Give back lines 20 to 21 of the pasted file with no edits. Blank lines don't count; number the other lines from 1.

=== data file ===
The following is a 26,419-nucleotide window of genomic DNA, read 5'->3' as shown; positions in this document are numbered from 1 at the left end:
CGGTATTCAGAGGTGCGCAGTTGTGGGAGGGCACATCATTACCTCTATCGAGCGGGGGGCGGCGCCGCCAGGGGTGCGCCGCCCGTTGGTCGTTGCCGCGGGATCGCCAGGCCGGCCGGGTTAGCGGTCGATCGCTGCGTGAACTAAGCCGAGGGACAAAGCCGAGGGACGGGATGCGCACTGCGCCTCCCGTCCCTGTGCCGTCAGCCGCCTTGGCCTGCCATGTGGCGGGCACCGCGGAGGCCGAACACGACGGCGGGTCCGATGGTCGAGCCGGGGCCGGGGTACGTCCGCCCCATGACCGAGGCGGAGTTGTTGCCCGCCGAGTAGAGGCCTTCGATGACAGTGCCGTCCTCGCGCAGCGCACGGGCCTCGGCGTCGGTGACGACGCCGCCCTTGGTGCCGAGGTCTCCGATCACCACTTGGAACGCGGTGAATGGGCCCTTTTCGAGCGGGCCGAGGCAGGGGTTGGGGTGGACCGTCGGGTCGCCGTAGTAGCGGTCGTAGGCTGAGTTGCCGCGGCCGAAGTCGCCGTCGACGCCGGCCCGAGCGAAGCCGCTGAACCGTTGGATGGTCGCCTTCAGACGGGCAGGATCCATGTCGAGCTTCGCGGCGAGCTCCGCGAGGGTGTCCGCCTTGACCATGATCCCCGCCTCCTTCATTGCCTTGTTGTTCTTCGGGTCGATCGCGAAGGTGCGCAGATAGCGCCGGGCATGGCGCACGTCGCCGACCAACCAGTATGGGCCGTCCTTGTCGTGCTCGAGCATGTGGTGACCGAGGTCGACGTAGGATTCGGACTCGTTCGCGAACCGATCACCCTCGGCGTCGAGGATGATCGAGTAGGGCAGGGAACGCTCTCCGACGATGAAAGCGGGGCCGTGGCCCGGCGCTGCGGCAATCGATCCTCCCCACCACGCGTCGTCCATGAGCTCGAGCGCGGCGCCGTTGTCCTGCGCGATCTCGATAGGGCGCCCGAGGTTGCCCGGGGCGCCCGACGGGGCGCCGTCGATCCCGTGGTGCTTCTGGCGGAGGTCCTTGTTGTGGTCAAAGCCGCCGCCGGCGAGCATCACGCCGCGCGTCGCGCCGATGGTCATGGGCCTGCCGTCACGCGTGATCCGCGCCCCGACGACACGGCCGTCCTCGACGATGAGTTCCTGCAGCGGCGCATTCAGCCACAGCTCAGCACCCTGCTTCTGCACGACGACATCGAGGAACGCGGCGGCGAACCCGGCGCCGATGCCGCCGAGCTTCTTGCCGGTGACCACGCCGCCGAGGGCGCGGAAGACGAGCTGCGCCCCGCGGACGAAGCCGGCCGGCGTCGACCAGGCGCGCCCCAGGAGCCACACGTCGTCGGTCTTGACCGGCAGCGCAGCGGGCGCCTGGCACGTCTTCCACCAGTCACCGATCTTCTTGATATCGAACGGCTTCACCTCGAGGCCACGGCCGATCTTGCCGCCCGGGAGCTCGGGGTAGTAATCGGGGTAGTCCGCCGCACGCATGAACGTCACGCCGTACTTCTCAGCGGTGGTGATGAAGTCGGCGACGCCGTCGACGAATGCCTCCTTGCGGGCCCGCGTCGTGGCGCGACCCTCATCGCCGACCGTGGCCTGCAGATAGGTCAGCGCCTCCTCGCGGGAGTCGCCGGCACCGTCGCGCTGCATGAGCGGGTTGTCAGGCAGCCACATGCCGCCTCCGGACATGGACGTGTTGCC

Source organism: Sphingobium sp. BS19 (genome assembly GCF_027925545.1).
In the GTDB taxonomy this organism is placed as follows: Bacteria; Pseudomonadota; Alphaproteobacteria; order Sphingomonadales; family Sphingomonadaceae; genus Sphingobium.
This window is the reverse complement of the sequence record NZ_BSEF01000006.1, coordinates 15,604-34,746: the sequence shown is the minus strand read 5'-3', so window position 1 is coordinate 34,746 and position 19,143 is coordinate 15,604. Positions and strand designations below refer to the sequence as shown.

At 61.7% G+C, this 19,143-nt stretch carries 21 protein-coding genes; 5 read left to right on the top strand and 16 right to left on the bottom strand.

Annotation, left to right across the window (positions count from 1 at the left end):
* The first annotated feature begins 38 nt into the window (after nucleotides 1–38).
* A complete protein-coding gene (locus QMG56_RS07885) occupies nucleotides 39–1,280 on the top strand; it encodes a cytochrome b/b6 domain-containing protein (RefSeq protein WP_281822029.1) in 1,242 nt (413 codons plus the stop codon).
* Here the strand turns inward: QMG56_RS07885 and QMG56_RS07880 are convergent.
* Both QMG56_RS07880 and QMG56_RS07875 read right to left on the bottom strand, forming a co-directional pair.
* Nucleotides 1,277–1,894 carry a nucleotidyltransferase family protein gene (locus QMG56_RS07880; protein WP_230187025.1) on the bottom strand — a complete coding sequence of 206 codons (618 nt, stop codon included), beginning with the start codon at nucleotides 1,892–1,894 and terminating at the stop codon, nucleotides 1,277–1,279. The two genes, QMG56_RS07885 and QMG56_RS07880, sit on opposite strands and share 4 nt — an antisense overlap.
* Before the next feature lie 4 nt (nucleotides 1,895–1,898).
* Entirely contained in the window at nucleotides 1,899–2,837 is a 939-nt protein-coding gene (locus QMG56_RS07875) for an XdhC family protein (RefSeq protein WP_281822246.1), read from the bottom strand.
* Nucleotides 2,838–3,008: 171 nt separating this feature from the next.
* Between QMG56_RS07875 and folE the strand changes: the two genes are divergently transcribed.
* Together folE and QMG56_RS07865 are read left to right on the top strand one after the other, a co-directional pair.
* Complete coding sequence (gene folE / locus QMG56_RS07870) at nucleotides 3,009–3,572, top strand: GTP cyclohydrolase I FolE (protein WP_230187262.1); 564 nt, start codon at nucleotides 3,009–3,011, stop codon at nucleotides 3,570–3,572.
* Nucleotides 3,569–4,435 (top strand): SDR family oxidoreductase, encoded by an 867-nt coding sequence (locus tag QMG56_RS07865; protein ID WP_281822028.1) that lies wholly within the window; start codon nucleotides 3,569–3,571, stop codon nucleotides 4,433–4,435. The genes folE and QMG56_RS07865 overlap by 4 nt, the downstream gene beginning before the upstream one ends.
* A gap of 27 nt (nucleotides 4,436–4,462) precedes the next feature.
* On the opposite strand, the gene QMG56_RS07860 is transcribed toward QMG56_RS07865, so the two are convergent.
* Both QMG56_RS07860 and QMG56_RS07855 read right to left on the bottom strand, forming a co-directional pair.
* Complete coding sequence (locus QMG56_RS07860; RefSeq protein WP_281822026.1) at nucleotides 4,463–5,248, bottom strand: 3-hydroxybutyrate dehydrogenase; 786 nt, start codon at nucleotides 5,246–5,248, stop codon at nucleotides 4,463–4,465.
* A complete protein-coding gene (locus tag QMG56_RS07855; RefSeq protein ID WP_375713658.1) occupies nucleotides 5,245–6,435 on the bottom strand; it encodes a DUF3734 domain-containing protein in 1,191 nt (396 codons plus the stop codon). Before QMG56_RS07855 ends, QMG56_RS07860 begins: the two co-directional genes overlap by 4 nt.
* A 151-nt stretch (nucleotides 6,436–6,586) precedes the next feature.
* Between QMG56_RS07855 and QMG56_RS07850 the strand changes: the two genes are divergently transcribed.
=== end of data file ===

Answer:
* A gap of 27 nt (nucleotides 4,436–4,462) precedes the next feature.
* On the opposite strand, the gene QMG56_RS07860 is transcribed toward QMG56_RS07865, so the two are convergent.